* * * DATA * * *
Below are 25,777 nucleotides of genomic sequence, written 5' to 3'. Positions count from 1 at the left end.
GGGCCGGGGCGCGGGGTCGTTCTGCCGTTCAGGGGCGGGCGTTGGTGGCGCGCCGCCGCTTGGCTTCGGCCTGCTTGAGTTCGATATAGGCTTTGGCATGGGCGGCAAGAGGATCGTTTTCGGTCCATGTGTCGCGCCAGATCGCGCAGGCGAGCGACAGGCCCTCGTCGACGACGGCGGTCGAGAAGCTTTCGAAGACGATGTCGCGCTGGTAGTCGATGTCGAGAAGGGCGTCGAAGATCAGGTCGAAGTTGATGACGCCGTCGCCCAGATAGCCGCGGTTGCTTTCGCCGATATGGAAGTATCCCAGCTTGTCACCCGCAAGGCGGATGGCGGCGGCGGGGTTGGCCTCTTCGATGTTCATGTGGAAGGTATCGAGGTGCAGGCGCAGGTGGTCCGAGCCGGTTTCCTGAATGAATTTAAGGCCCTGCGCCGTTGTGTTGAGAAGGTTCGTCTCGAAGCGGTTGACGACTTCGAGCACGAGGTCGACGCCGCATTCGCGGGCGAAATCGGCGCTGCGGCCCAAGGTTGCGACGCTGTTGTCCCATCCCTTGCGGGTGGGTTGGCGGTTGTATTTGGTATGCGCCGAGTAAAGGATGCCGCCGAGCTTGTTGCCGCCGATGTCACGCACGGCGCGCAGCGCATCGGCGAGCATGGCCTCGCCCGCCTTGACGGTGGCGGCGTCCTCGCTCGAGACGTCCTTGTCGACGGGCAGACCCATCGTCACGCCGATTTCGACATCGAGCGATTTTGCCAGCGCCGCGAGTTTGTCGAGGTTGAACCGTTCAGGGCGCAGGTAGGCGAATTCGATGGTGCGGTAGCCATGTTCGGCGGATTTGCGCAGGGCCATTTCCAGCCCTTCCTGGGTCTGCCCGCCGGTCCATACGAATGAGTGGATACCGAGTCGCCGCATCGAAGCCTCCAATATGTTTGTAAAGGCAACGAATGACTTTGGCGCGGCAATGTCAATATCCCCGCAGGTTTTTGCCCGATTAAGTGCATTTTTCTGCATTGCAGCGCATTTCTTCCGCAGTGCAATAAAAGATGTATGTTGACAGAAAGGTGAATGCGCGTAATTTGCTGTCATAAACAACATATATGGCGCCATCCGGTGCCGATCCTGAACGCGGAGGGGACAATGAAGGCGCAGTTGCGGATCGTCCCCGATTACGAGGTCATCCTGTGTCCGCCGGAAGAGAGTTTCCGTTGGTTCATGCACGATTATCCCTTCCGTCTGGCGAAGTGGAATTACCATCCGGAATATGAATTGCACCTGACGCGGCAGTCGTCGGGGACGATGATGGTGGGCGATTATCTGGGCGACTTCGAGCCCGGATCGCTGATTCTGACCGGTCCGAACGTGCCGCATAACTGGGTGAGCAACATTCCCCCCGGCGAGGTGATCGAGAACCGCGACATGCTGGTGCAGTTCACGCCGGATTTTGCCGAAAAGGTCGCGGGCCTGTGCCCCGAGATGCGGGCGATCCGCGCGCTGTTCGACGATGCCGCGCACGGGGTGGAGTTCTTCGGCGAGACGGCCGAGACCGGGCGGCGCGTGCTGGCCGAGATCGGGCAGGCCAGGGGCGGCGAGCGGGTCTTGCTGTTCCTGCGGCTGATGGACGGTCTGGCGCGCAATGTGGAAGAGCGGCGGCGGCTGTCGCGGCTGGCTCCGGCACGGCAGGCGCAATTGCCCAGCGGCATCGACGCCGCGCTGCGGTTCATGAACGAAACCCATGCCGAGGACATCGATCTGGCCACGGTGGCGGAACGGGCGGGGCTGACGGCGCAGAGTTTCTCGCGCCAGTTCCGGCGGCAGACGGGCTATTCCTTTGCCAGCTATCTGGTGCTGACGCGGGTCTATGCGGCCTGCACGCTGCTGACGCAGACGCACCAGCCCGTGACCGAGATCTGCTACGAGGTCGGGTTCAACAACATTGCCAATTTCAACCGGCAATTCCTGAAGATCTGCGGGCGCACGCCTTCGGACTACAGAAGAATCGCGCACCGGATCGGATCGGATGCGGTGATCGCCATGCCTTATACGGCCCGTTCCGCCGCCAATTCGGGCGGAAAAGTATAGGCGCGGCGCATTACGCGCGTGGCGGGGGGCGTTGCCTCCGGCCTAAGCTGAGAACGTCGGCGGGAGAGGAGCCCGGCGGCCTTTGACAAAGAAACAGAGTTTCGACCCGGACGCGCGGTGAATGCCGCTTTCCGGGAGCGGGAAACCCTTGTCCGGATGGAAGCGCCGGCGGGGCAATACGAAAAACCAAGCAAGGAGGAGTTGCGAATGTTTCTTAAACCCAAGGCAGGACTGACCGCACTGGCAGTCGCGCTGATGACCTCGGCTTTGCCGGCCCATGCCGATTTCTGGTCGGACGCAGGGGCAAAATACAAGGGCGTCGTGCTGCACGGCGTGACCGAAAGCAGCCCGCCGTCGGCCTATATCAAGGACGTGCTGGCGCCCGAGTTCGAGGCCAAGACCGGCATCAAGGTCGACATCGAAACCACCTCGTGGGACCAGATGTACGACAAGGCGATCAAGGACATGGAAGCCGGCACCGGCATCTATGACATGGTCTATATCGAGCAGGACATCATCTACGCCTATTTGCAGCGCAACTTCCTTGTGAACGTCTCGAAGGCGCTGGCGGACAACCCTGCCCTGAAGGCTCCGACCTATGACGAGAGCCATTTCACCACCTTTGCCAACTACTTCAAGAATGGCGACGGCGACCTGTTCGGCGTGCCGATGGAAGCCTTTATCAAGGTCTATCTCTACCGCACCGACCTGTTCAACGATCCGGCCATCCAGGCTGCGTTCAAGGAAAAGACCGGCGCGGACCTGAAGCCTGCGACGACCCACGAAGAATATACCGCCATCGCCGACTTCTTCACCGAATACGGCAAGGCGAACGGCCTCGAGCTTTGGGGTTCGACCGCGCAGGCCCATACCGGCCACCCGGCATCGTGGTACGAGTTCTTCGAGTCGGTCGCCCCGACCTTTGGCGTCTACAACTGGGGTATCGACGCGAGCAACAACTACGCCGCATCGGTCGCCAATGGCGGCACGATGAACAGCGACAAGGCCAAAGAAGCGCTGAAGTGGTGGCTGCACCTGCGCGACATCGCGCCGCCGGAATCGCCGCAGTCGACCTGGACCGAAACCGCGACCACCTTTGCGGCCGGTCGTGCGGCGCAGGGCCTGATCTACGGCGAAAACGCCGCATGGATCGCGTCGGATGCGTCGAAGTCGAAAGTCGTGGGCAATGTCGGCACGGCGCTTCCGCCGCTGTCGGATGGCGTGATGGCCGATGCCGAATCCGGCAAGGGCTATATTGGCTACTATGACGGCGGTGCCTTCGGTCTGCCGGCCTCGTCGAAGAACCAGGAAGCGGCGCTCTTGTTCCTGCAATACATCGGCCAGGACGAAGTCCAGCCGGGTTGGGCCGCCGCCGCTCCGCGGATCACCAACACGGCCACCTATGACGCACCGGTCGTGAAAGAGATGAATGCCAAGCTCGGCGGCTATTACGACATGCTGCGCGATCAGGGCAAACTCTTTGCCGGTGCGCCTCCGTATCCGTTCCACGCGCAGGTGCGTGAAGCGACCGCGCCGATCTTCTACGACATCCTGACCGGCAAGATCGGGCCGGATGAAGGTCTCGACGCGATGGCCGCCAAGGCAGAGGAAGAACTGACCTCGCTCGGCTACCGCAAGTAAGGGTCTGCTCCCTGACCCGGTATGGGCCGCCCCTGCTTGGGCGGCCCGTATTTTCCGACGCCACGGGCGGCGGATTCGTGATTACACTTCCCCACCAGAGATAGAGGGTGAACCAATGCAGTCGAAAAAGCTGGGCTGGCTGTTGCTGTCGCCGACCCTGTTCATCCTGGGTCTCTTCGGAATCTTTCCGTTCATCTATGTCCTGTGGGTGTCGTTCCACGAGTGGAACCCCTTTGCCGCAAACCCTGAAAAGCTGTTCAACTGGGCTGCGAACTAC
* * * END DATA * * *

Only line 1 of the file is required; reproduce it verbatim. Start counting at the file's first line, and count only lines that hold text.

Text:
Below are 25,777 nucleotides of genomic sequence, written 5' to 3'. Positions count from 1 at the left end.